Drippers in most conventional irrigation systems are operated at a pressure of almost 1 bar (a metric unit of pressure). Maintaining this volume of pressure requires energy, which increases the cost of running drip irrigation systems.
The dimensions of the drippers have been altered to produce an optimal flow rate while the pressure is as low as 0.15 bar. The drip irrigation system now uses significantly less pressure to pump the same amount of water, which ensures lower energy bills.
It should also be mentioned that a drip irrigation system provides a focused application of water to the base of the plant. This requires less pressure (8 – 20 psi) whereas other higher pressure alternatives such as sprinkler systems need more pressure (40-70 psi), which makes them more costly to run.
Are There Disadvantages to Drip Irrigation?
A drip irrigation system ensures that water reaches plant roots, which helps save water. It can be installed both under or above the soil surface to effectively provide the plants with what they need. However, this system does have a few disadvantages that we can’t forget:
- Lengthy Installation Process: The drip irrigation installation process needs a considerable amount of time. Sometimes you may even need to get court approval to install this system on some land.
- Damage From Sunlight: Heat from the sun can affect the drip irrigation tubes. They can be damaged due to excessive heat and sunlight.
- Clogged Tubes: Sometimes the drip irrigation tubes become clogged, which disrupts the flow of water to the plants. This could result in dehydration of the roots.
- Improper Installation: If the drip irrigation system isn’t installed properly, then it’ll be a waste of time, money, and water.
- Degraded Plastic: Sometimes the plastic degrades due to sunlight. This could not only affect the fertility of the soil but the fertilizers as well.
What Are the Different Types of Drip Irrigation?
There are five different types of drip irrigation. You can use a combination of these options in any application; however, it’s best to remember that these methods may have different watering cycles.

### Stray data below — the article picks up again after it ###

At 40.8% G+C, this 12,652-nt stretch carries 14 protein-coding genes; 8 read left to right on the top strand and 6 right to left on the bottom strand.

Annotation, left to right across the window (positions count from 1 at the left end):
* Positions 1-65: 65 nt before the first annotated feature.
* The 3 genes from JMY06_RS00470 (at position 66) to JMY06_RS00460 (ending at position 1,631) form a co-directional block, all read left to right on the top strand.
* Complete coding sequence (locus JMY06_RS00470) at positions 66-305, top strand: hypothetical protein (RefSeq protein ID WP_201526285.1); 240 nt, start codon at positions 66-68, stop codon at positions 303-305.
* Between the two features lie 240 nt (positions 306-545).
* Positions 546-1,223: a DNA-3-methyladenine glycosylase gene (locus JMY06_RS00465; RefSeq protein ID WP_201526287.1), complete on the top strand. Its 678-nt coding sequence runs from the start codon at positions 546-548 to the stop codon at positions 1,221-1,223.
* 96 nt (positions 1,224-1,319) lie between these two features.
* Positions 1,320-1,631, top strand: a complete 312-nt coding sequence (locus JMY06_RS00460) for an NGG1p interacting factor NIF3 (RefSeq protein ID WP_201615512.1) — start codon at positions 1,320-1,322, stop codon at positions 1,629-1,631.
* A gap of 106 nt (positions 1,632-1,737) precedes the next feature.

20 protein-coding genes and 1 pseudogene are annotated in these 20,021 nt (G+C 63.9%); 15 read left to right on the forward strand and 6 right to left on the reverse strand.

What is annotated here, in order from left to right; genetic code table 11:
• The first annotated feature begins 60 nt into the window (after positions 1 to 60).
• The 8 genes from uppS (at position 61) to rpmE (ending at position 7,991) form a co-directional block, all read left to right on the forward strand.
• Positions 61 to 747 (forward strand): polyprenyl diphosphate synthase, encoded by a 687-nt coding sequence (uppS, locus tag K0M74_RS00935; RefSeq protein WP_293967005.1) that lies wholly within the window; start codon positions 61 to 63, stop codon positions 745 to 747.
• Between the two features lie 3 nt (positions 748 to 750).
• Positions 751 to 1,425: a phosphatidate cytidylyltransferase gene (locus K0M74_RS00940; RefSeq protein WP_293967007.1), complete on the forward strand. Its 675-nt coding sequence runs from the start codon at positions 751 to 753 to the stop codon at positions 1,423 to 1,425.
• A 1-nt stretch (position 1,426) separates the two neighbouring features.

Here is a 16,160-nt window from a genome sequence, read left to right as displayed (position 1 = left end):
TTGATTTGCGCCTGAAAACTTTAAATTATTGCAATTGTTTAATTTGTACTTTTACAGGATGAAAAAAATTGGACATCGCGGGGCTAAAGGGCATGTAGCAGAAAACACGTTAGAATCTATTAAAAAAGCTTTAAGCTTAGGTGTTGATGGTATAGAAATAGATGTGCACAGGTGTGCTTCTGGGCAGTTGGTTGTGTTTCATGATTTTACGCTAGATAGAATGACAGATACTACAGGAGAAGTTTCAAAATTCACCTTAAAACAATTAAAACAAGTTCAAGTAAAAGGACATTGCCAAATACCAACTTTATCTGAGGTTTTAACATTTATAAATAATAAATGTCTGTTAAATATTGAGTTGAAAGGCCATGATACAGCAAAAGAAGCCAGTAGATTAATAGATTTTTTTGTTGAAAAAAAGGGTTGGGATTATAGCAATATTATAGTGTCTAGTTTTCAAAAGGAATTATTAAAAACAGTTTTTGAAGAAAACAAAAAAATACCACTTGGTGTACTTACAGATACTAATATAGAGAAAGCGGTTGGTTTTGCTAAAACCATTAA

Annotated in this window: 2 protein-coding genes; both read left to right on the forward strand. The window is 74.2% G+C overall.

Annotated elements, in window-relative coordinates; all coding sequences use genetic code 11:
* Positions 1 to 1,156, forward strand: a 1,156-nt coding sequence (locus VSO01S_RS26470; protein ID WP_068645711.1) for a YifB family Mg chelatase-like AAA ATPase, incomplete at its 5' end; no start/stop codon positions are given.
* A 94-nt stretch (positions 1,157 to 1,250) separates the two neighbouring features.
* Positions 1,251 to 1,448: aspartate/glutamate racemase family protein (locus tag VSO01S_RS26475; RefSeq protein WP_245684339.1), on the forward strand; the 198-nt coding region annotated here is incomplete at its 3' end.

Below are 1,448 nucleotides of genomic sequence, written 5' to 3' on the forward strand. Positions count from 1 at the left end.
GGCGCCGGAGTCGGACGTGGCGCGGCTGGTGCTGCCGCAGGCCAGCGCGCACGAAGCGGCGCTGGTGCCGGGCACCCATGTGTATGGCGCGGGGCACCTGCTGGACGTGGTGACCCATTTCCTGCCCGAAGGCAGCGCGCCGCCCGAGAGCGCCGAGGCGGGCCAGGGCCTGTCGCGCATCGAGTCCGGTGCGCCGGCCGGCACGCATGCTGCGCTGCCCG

That’s why it’s generally recommended to operate different methods independently and on separate circuits, either with the help of a multi-station timer (on Amazon) or manually.
Point Source Drip
Drip emitters (on Amazon) are the most precise option available. They deliver water slowly and directly to the root zone of the plants. Drip emitters are ideal for trees, hanging baskets, shrubs, etc. Their low application rate means that they have a longer watering cycle.
Bubblers (on Amazon) are known for short watering cycles and high discharge rates. They are best suited for trees and shrubs. Bubblers come in handy when you want to replace your conventional sprinklers with low-volume systems as they are capable of operating at high pressures.
Micro-spray nozzles (on Amazon) are perfect for when you’re aiming for low-volume overhead irrigation. This type of irrigation is gaining popularity nowadays due to its water efficiency and low cost. It delivers water in a mist-like pattern and is best for ground covers and for plants that need less humidity like the ferns.
One of the fastest growing types of irrigation, the dripline (on Amazon) is best for watering vegetable gardens, hedges, closely spaced plants, etc. Its easy-to-install feature also makes it suitable for rings for large pots and planter boxes. Other applications include loops around large trees and containers.
Misters (on Amazon) are generally used in the inverted position to spray downwards, which makes them suitable for watering hanging baskets. The growing use of misters is to provide outdoor cooling. The mist evaporates immediately, which considerably reduces the air temperature.